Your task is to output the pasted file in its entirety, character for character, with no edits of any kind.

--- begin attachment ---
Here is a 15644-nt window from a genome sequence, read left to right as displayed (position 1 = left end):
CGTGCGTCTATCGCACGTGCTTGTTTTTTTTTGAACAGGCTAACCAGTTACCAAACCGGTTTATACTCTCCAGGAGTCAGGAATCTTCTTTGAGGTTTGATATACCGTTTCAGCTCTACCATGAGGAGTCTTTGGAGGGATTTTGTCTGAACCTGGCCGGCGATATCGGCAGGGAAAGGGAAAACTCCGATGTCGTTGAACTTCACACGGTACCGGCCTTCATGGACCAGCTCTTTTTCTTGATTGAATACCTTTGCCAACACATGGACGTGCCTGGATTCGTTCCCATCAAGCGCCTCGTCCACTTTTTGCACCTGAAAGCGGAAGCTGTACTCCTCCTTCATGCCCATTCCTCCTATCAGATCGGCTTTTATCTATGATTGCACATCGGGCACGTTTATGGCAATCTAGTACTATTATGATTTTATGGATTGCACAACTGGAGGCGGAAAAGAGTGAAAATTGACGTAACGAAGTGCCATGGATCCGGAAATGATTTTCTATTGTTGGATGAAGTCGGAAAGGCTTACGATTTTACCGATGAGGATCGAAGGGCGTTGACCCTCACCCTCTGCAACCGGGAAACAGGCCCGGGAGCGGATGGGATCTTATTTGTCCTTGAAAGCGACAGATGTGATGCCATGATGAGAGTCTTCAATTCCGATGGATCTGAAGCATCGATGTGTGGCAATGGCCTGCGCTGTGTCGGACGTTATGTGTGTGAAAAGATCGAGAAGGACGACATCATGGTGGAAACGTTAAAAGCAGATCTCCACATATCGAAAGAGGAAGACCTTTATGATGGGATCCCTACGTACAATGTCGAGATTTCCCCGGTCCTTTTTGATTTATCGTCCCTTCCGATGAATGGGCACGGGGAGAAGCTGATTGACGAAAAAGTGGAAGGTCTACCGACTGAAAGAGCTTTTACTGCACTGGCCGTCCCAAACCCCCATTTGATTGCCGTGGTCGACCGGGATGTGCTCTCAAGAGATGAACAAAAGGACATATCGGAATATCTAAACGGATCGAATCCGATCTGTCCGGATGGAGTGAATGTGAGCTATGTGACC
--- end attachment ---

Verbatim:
Here is a 15644-nt window from a genome sequence, read left to right as displayed (position 1 = left end):
CGTGCGTCTATCGCACGTGCTTGTTTTTTTTTGAACAGGCTAACCAGTTACCAAACCGGTTTATACTCTCCAGGAGTCAGGAATCTTCTTTGAGGTTTGATATACCGTTTCAGCTCTACCATGAGGAGTCTTTGGAGGGATTTTGTCTGAACCTGGCCGGCGATATCGGCAGGGAAAGGGAAAACTCCGATGTCGTTGAACTTCACACGGTACCGGCCTTCATGGACCAGCTCTTTTTCTTGATTGAATACCTTTGCCAACACATGGACGTGCCTGGATTCGTTCCCATCAAGCGCCTCGTCCACTTTTTGCACCTGAAAGCGGAAGCTGTACTCCTCCTTCATGCCCATTCCTCCTATCAGATCGGCTTTTATCTATGATTGCACATCGGGCACGTTTATGGCAATCTAGTACTATTATGATTTTATGGATTGCACAACTGGAGGCGGAAAAGAGTGAAAATTGACGTAACGAAGTGCCATGGATCCGGAAATGATTTTCTATTGTTGGATGAAGTCGGAAAGGCTTACGATTTTACCGATGAGGATCGAAGGGCGTTGACCCTCACCCTCTGCAACCGGGAAACAGGCCCGGGAGCGGATGGGATCTTATTTGTCCTTGAAAGCGACAGATGTGATGCCATGATGAGAGTCTTCAATTCCGATGGATCTGAAGCATCGATGTGTGGCAATGGCCTGCGCTGTGTCGGACGTTATGTGTGTGAAAAGATCGAGAAGGACGACATCATGGTGGAAACGTTAAAAGCAGATCTCCACATATCGAAAGAGGAAGACCTTTATGATGGGATCCCTACGTACAATGTCGAGATTTCCCCGGTCCTTTTTGATTTATCGTCCCTTCCGATGAATGGGCACGGGGAGAAGCTGATTGACGAAAAAGTGGAAGGTCTACCGACTGAAAGAGCTTTTACTGCACTGGCCGTCCCAAACCCCCATTTGATTGCCGTGGTCGACCGGGATGTGCTCTCAAGAGATGAACAAAAGGACATATCGGAATATCTAAACGGATCGAATCCGATCTGTCCGGATGGAGTGAATGTGAGCTATGTGACC